The interval between variables is 160 mils; therefore, this parameter sweep
analyzes at two variable values, 120 and 280 mils.
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There is a drop list for the Sweep mode just above the entries for the variables. The
default mode of Linear Sweep is used for this example so there is no need to take
any action. For details on sweep modes, please refer to Help by clicking on the
Help button in this dialog box.
This completes the setup for the parameter sweep entry.
10 Click on the OK button to close the dialog box.
When the dialog box is closed, the Analysis Setup dialog box is updated with an
entry for the parameter sweep that you just defined. In this case, since there are
two values for a single variable, there are two parameter combinations. Each com-
bination is analyzed at each analysis frequency.
For example, you have two variables, the first has seven values and the second has
eleven values. In that case, there would be 77 variable combinations for the anal-
ysis.
11 Click on the OK button of the Analysis Setup dialog box.
This completes the entry of the parameter sweep.
Next, you run the analysis and use the analysis monitor to observe the progress.
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Executing the Parameter Sweep
12 Select Project Analyze from the project editor’s main menu to invoke the
analysis engine, em, and start the analysis.
If you are prompted, save the file. The output window of the analysis monitor
appears on your display.
13 Click on the Response Data button in the analysis monitor output window.
This allows you to observe the analysis as it progresses. There is a progress bar at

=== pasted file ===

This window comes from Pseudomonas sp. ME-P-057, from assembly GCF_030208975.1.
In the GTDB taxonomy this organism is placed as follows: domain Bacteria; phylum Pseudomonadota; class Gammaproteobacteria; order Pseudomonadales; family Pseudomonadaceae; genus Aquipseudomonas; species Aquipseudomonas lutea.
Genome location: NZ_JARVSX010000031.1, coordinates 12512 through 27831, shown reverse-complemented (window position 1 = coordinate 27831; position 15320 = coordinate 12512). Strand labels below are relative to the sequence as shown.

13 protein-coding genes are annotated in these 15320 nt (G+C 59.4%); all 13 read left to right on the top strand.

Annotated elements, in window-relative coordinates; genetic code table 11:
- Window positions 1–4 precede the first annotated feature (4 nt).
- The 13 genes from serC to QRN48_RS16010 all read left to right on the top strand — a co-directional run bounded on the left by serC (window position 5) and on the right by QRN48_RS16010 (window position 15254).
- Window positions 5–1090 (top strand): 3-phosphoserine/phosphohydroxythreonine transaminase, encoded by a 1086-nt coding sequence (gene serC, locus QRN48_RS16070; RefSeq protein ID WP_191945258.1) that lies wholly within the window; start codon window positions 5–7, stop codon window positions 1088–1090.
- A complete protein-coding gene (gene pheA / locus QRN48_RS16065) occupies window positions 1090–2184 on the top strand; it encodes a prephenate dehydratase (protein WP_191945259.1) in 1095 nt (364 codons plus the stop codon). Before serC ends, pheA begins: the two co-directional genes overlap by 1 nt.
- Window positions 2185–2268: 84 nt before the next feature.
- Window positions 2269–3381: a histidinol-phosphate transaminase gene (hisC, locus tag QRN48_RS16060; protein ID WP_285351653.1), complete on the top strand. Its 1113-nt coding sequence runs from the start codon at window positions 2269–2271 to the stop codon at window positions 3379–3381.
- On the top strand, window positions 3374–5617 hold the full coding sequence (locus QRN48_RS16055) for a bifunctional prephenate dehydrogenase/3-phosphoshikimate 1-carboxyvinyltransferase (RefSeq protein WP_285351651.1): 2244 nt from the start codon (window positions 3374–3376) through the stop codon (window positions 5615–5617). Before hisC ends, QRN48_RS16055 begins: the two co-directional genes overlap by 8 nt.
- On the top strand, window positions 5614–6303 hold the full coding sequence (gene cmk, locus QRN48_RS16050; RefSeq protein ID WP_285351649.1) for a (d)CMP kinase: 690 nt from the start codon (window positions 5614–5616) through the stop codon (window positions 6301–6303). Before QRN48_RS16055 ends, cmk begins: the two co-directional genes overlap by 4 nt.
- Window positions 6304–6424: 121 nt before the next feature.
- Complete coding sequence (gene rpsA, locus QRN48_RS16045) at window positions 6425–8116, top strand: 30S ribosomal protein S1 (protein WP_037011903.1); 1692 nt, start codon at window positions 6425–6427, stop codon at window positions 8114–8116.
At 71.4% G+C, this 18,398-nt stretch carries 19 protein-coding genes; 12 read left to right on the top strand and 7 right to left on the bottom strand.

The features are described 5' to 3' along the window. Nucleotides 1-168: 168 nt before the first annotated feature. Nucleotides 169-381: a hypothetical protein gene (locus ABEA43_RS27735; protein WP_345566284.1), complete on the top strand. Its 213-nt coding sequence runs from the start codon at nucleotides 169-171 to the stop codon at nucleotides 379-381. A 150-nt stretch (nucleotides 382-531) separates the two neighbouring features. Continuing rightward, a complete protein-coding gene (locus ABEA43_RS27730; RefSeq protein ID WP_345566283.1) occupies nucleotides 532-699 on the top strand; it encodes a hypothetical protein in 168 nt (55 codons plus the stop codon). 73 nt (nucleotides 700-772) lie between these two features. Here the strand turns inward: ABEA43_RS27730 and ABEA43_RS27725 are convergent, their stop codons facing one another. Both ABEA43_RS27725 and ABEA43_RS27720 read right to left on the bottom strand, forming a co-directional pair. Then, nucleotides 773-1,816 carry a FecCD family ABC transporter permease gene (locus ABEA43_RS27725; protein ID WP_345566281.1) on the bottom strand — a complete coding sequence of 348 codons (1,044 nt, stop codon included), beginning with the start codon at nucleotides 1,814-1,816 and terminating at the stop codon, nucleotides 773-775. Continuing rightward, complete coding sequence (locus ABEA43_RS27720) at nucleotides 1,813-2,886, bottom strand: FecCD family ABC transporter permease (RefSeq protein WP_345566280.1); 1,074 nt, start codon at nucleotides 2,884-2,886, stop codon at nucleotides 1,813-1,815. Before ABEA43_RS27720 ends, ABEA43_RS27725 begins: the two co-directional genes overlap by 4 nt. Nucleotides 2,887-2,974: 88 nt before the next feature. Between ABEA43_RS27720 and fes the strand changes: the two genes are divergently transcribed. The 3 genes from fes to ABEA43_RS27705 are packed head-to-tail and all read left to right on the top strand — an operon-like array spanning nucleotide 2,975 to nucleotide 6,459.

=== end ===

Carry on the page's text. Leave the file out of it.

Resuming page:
the top of the window which shows what percentage of the total analysis is
complete with the number of frequencies analyzed appearing above it. The
response data is output in the bottom of the window.
The analysis could take a few minutes to run depending on your computer.
Once the analysis is complete, you open the response viewer to look at your
results.
Observing the Parameter Sweep Data
You want to see the data for the S21 response at Lstub = 120 mils and Lstub = 280
mils.
14 Select Project View Response New Graph from the main menu of the
analysis monitor output window.
The response viewer window appears on your display with S11 displayed.
15 Right click on par_dstub in the Curve Group legend.
A pop-up menu appears on your display.
16 Select Edit Curve Group from the pop-up menu.
The Edit Curve Group dialog box appears on your display.
17 Double click on DB[S11] in the Selected list.
This moves the S11 response to the Unselected list. It will no longer appear in your
plot.
18 Double click on DB[S21] in the Unselected list.
This moves the S21 response to the Selected list so that it appears in your plot.
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19 Click on the Select Combinations button in the Edit Curve Group dialog
box.
The Select Parameters dialog box appears on your display. Note that by default
only variables which are varied during the parameter sweep are displayed, so only
Lstub appears. If you wish to also display variables which were not varied, in this
case Sstub, click on the Configure Columns button and select the “Static”
checkbox in the Configure Columns dialog box.
20 Click on the Select All button above the Selected Parameter Combinations
list.
There should be only one entry in this list; the Select All button was used to
demonstrate its function. This selects all the parameters in the Selected List.
21 Click on the Up Arrow button to move all the parameter combinations to the
Unselected list.
22 Double-click on Lstub = 120 mils in the Unselected List.
This moves this parameter combination to the selected list so that the data for this
combination appears in your plot.
23 Click on the OK button in the Select Parameters dialog box to apply the
changes and close the dialog box.
The entry “Lstub = 120.0 Sstub = 220.0” appears in the Parameter Combinations
section of the Edit Curve Group dialog box.
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24 Click on the OK button in the Edit Curve Group dialog box to apply the
changes and close the dialog box.
The plot is updated with the S21 response for Sstub = 220 mils, Lstub = 120 mils.
The entry for the curve group, par_dstub appears in the Curve Group Legend. The
graph should be similar to the one shown below.
25 To add the response at Lstub = 280 mils, select Curve Add Curve Group